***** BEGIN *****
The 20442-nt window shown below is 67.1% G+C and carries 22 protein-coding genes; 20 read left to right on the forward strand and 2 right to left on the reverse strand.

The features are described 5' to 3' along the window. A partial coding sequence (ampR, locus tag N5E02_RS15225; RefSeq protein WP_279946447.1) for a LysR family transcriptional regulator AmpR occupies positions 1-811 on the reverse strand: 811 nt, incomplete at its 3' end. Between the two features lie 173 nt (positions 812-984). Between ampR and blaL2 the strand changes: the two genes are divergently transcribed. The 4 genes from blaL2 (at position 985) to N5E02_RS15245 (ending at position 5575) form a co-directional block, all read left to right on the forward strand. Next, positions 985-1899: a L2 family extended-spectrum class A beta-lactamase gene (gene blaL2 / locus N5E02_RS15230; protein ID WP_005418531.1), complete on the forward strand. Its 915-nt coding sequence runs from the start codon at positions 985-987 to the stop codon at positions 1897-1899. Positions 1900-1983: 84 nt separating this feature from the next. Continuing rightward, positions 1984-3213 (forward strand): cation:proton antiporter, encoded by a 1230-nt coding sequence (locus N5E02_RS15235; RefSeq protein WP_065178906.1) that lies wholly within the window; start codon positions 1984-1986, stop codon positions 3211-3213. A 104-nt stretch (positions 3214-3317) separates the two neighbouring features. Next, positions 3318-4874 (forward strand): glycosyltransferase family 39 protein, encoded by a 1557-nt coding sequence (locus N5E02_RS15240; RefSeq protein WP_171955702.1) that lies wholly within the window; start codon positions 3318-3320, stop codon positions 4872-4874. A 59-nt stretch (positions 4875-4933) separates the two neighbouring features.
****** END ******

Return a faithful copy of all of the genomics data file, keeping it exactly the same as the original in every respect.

The 20442-nt window shown below is 67.1% G+C and carries 22 protein-coding genes; 20 read left to right on the forward strand and 2 right to left on the reverse strand.

The features are described 5' to 3' along the window. A partial coding sequence (ampR, locus tag N5E02_RS15225; RefSeq protein WP_279946447.1) for a LysR family transcriptional regulator AmpR occupies positions 1-811 on the reverse strand: 811 nt, incomplete at its 3' end. Between the two features lie 173 nt (positions 812-984). Between ampR and blaL2 the strand changes: the two genes are divergently transcribed. The 4 genes from blaL2 (at position 985) to N5E02_RS15245 (ending at position 5575) form a co-directional block, all read left to right on the forward strand. Next, positions 985-1899: a L2 family extended-spectrum class A beta-lactamase gene (gene blaL2 / locus N5E02_RS15230; protein ID WP_005418531.1), complete on the forward strand. Its 915-nt coding sequence runs from the start codon at positions 985-987 to the stop codon at positions 1897-1899. Positions 1900-1983: 84 nt separating this feature from the next. Continuing rightward, positions 1984-3213 (forward strand): cation:proton antiporter, encoded by a 1230-nt coding sequence (locus N5E02_RS15235; RefSeq protein WP_065178906.1) that lies wholly within the window; start codon positions 1984-1986, stop codon positions 3211-3213. A 104-nt stretch (positions 3214-3317) separates the two neighbouring features. Next, positions 3318-4874 (forward strand): glycosyltransferase family 39 protein, encoded by a 1557-nt coding sequence (locus N5E02_RS15240; RefSeq protein WP_171955702.1) that lies wholly within the window; start codon positions 3318-3320, stop codon positions 4872-4874. A 59-nt stretch (positions 4875-4933) separates the two neighbouring features.